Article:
Traditional Norway Christmas Meal

Traditional Norway Christmas Meal

Norway is the birthplace of the Yule log. The ancient Norse used the Yule log in their celebration of the return of the sun at winter solstice. “Yule” came from the Norse word hweol, meaning wheel. The Norse believed that the sun was a great wheel of fire that rolled towards and then away from the earth. Ever wonder why the family fireplace is such a central part of the typical Christmas scene? This tradition dates back to the Norse Yule log. It is probably also responsible for the popularity of log-shaped cheese, cakes, and desserts during the holidays.

Since ancient times Norwegians have celebrated midwinter with parties and feasts to mark the transition from the dark winter to the light of spring and summer. However, during the 10th century King Haakon decided that the pagan custom of celebrating Jul (Yule) would be moved to 25 December and would celebrate the birth of Jesus. Over the years this has gradually moved from being a pagan festival to being a Christian festival instead. However, many of the traditions have remained.

At 5 p.m. on Christmas Eve the church bells ‘ringe in Julen‘ (ring in Christmas) throughout the country. This is the real start to Christmas celebrations. Most people attend a church and after the service they return home to eat a bowl of porridge with butter, sugar and cinnamon. Before the family sit down to eat this, the tradition is to put out a bowl of porridge for the nisse (gnome)

After the meal the indoor tree is lit and Julenissen arrives with a sack full of gifts from Santa. Julenissen is usually depicted with a long white beard and red stocking cap, wearing knee breeches, hand knitted stockings, a Norwegian sweater and a homespun jacket. This is topped by a heavy fur coat. Once all the presents have been distributed and have been opened everyone sits down for coffee and cakes.

Christmas Day starts with a church service. This is followed by the Christmas Buffet which includes such food as pork, lamb, cold meats, lutefisk, herring, trout, salmon, cheese, fruit, cloudberry cream, flat bread and cakes. This is accompanied by beer and aquavit. The Christmas season finally comes to an end on 13 January when everyone takes down their decorations and trees until December.

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Germany

‘Froehliche Weihnachten!’

Decorating evergreen trees had always been a part of the German winter solstice tradition. The first “Christmas trees” explicitly decorated and named after the Christian holiday, appeared in Strasbourg, in Alsace in the beginning of the 17th century. After 1750, Christmas trees began showing up in other parts of Germany, and even more so after 1771, when Johann Wolfgang von Goethe visited Strasbourg and promptly included a Christmas tree is his novel, The Suffering of Young Werther. In the 1820s, the first German immigrants decorated Christmas trees in Pennsylvania. After Germany’s Prince Albert married Queen Victoria, he introduced the Christmas tree tradition to England. In 1848, the first American newspaper carried a picture of a Christmas tree and the custom spread to nearly every home in just a few years.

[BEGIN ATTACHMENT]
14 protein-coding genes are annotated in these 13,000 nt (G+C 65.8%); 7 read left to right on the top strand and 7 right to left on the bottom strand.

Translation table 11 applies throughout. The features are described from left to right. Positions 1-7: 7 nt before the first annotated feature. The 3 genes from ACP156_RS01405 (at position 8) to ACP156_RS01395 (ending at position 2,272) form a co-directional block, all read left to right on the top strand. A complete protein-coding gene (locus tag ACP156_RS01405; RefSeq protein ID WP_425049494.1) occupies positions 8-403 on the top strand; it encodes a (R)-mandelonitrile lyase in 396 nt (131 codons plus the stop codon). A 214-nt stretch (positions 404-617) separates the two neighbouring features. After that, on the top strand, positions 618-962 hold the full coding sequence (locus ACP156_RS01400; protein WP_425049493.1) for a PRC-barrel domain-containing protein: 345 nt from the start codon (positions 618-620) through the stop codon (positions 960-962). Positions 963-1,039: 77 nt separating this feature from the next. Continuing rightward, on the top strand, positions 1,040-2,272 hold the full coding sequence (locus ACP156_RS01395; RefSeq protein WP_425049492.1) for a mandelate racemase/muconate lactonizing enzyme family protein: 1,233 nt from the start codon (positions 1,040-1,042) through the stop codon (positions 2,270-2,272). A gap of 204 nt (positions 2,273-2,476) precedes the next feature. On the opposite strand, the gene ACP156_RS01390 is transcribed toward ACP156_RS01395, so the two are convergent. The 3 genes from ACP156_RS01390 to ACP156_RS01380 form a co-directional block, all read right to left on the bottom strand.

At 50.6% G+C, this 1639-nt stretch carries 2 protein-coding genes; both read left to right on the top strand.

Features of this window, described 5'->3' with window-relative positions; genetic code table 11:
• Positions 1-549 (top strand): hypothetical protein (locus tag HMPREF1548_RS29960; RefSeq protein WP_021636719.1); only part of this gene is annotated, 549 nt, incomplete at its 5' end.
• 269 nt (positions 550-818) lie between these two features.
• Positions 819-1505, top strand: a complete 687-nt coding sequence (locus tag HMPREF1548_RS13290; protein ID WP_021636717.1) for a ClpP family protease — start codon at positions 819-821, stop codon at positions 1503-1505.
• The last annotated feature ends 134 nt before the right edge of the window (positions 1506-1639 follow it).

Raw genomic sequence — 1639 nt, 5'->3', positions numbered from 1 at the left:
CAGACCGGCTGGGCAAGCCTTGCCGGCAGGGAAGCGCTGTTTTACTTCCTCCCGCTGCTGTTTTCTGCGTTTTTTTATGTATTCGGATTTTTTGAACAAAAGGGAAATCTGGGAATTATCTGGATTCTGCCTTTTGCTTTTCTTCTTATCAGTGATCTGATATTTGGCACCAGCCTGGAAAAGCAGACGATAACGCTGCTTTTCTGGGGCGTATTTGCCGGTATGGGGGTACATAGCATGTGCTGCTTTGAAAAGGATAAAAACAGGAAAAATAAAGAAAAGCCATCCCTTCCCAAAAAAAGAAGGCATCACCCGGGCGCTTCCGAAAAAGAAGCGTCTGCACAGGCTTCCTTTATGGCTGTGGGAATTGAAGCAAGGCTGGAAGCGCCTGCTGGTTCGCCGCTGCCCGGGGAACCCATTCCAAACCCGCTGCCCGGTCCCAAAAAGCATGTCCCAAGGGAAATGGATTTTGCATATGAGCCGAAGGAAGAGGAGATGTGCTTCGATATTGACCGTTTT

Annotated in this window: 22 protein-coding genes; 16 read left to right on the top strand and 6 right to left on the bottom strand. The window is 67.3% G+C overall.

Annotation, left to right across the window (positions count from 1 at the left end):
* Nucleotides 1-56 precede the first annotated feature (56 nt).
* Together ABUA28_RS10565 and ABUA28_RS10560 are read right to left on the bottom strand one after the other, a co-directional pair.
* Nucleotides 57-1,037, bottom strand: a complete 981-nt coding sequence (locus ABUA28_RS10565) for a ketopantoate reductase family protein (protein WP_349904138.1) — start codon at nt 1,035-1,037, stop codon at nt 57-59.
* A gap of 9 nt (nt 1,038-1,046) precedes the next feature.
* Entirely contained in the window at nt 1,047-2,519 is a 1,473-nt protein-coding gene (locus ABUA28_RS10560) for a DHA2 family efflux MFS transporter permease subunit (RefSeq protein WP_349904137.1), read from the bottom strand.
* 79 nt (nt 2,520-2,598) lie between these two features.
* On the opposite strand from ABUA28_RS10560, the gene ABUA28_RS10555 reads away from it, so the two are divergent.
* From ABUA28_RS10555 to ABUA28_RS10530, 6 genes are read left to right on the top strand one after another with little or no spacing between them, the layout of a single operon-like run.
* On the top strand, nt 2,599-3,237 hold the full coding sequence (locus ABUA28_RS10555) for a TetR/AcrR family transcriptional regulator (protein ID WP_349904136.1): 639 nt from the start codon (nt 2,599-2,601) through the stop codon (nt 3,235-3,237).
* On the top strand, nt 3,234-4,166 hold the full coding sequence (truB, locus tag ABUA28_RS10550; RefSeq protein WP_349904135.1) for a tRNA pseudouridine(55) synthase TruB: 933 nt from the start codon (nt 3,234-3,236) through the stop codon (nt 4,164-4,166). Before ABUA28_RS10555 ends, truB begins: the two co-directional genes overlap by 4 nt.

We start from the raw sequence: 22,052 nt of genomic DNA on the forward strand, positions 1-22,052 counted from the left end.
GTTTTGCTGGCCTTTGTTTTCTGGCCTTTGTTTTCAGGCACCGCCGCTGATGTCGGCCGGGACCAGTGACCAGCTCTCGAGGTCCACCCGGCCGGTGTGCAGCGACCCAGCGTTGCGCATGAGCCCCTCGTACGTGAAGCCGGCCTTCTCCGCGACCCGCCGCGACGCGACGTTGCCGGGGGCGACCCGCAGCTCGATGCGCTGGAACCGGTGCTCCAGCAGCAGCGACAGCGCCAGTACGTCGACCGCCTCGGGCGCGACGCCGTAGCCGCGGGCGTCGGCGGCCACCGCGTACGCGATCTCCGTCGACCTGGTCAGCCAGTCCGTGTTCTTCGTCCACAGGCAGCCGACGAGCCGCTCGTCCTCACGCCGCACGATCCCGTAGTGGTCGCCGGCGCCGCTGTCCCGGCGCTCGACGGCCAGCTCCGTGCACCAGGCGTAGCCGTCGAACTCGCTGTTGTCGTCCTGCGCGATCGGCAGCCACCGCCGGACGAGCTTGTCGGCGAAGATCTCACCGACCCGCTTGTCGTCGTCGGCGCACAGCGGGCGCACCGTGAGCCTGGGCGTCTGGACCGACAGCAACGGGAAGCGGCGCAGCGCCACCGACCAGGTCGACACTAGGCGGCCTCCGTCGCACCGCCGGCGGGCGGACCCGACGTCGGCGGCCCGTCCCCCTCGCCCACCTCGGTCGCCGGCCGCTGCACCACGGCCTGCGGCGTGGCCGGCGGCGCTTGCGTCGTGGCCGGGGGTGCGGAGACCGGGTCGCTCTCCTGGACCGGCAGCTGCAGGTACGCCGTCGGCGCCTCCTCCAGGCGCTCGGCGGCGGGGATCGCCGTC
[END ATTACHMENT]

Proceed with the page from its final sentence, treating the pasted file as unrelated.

Children leave letters on their windowsills for Christkind, a winged figure dressed in white robes and a golden crown who distributes gifts. Sometimes the letters are decorated with glue and sprinkled with sugar to make them sparkle.

Gendarmenmarkt in Berlin, Germany

Gendarmenmarkt in Berlin, Germany

Germans make beautiful gingerbread houses and cookies. The German Christmas tree pastry, Christbaumgeback, is a white dough that can be molded into shapes and baked for tree decorations. In parts of Germany, people believe that the Christ Child sends a messenger in Christmas Eve. He appears as an angel in a white robe and crown, bearing gifts. The angel is called Christkind. There is also a Christmas Eve figure called Weihnachtsmann or Christmas Man, he looks like Santa Claus and also brings gifts.